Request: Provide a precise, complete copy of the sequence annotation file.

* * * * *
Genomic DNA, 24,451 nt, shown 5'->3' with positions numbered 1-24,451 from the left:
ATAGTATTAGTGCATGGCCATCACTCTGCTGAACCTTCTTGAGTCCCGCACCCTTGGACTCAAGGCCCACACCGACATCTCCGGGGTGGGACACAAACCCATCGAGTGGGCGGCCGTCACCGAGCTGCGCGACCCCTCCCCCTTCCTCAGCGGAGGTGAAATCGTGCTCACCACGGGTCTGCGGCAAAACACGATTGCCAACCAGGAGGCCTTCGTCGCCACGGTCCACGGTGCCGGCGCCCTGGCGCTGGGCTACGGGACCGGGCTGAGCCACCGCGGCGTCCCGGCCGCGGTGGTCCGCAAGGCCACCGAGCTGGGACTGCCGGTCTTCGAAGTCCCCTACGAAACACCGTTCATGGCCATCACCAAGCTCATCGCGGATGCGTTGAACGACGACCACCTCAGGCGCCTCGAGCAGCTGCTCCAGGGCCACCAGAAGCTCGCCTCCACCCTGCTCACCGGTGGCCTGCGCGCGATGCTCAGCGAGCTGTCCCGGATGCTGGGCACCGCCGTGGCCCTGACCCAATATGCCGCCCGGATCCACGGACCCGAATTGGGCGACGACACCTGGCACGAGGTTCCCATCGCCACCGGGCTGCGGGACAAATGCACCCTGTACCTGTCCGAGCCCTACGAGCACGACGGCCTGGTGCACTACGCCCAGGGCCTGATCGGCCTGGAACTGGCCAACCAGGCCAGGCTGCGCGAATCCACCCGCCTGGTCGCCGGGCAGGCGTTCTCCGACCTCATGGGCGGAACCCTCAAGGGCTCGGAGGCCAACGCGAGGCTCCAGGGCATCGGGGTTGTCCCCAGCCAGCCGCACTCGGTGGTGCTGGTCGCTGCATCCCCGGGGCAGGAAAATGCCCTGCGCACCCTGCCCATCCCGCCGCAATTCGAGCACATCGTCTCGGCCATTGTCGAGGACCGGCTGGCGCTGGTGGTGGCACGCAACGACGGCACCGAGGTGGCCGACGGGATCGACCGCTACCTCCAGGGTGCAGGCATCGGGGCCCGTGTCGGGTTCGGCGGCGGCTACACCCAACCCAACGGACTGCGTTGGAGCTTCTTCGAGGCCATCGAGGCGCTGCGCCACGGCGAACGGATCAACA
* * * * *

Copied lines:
Genomic DNA, 24,451 nt, shown 5'->3' with positions numbered 1-24,451 from the left:
ATAGTATTAGTGCATGGCCATCACTCTGCTGAACCTTCTTGAGTCCCGCACCCTTGGACTCAAGGCCCACACCGACATCTCCGGGGTGGGACACAAACCCATCGAGTGGGCGGCCGTCACCGAGCTGCGCGACCCCTCCCCCTTCCTCAGCGGAGGTGAAATCGTGCTCACCACGGGTCTGCGGCAAAACACGATTGCCAACCAGGAGGCCTTCGTCGCCACGGTCCACGGTGCCGGCGCCCTGGCGCTGGGCTACGGGACCGGGCTGAGCCACCGCGGCGTCCCGGCCGCGGTGGTCCGCAAGGCCACCGAGCTGGGACTGCCGGTCTTCGAAGTCCCCTACGAAACACCGTTCATGGCCATCACCAAGCTCATCGCGGATGCGTTGAACGACGACCACCTCAGGCGCCTCGAGCAGCTGCTCCAGGGCCACCAGAAGCTCGCCTCCACCCTGCTCACCGGTGGCCTGCGCGCGATGCTCAGCGAGCTGTCCCGGATGCTGGGCACCGCCGTGGCCCTGACCCAATATGCCGCCCGGATCCACGGACCCGAATTGGGCGACGACACCTGGCACGAGGTTCCCATCGCCACCGGGCTGCGGGACAAATGCACCCTGTACCTGTCCGAGCCCTACGAGCACGACGGCCTGGTGCACTACGCCCAGGGCCTGATCGGCCTGGAACTGGCCAACCAGGCCAGGCTGCGCGAATCCACCCGCCTGGTCGCCGGGCAGGCGTTCTCCGACCTCATGGGCGGAACCCTCAAGGGCTCGGAGGCCAACGCGAGGCTCCAGGGCATCGGGGTTGTCCCCAGCCAGCCGCACTCGGTGGTGCTGGTCGCTGCATCCCCGGGGCAGGAAAATGCCCTGCGCACCCTGCCCATCCCGCCGCAATTCGAGCACATCGTCTCGGCCATTGTCGAGGACCGGCTGGCGCTGGTGGTGGCACGCAACGACGGCACCGAGGTGGCCGACGGGATCGACCGCTACCTCCAGGGTGCAGGCATCGGGGCCCGTGTCGGGTTCGGCGGCGGCTACACCCAACCCAACGGACTGCGTTGGAGCTTCTTCGAGGCCATCGAGGCGCTGCGCCACGGCGAACGGATCAACA